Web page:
A Philippines court has allowed internet access to millions of citizens without paying a subscription fee.
Internet access in the country, which has been struggling with an acute telecommunications blackout for several months, is available to all.
The decision was made on Tuesday by Judge María S. Aguirre Jr., the chairwoman of the National Telecommunications Commission (NTC), who said she was acting on the advice of lawyers and experts.
Internet subscribers in the Philippines can access the internet at no charge, and the country’s internet service providers (ISPs) have not been forced to offer the service.
But they are required to make a monthly fee of P120 ($5.40).
Internet access is provided through a government-run network called the National Digital Infrastructure Network (NDIN) and is limited to those who have a registered mobile phone number.
But internet users in some areas have been finding it difficult to use the network, including in Manila and other cities.
The NDIN system was developed in the 1970s to ensure communications between the government and its citizens.
It is now widely used to provide access to government offices and government facilities.
But the NDIN is under heavy criticism from the opposition and some rights groups, who say it is not a free and open system, which allows the government to dictate what is and is not available to its citizens, and does not provide users with access to information about government programs.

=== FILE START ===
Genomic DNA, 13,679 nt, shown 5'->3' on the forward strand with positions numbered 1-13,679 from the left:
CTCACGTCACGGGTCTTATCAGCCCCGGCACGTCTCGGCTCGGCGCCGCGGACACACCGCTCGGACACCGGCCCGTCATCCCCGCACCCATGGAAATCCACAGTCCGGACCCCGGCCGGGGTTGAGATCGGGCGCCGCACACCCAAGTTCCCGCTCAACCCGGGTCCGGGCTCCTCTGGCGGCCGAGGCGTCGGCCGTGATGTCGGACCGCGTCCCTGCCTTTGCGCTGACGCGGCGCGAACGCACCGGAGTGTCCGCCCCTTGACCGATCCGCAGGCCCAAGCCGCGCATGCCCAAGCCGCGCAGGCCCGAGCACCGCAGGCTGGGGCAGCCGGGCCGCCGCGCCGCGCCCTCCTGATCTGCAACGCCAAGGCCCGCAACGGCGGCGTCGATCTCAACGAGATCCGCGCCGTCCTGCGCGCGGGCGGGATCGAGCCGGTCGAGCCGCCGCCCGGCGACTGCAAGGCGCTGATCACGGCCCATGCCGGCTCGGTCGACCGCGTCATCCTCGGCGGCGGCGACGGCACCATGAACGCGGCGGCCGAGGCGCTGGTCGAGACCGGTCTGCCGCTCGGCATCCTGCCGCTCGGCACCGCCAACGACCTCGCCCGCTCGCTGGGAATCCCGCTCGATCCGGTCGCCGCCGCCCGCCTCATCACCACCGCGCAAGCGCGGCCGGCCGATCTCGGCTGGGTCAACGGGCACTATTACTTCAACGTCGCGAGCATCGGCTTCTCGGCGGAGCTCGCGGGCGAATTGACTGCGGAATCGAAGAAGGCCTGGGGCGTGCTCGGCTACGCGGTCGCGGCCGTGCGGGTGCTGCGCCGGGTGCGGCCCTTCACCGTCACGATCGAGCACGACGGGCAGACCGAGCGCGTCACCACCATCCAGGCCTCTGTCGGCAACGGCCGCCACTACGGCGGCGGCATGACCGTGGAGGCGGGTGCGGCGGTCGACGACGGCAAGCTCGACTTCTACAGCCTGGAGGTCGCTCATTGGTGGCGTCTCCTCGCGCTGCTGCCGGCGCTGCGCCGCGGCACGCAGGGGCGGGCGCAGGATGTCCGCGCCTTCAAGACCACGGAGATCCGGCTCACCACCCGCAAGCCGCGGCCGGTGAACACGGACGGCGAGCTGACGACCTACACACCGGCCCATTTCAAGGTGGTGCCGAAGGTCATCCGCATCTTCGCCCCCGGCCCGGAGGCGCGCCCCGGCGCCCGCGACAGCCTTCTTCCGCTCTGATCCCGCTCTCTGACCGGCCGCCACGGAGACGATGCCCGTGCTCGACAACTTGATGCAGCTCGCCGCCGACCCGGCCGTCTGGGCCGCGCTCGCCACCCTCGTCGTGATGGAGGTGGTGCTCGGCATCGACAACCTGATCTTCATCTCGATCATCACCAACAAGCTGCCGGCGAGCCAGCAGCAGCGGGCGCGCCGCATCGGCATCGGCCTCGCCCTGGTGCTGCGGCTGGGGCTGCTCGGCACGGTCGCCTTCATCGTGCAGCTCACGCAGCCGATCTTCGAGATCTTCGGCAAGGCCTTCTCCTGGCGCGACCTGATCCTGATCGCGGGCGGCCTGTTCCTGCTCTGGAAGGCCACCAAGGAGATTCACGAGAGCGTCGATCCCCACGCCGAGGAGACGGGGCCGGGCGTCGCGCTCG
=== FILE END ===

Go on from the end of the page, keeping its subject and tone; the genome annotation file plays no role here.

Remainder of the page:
The court decision was welcomed by the Philippine Electronic Communications Association (PECA), which represents a wide range of telecommunications companies.
The group welcomed the ruling, but said the NDIS should be subject to the same regulations as other networks, such as cable TV and landline telephone.
Internet service providers also complain that they have been barred from providing the NDIC service by the government, which denies them any rights of access.
“The NDIC is a public utility and should be treated as such,” said PECA chief executive officer Luis Alves.
“It is not only an issue of government control, it is also an issue for the rights of the citizens who have no way to access it.”
Aguirre, who also sits on the NTC, said the NAC will continue to evaluate the NDICS system and its provisions.
She also said that the NDIA’s mandate includes the provision of internet services to all citizens.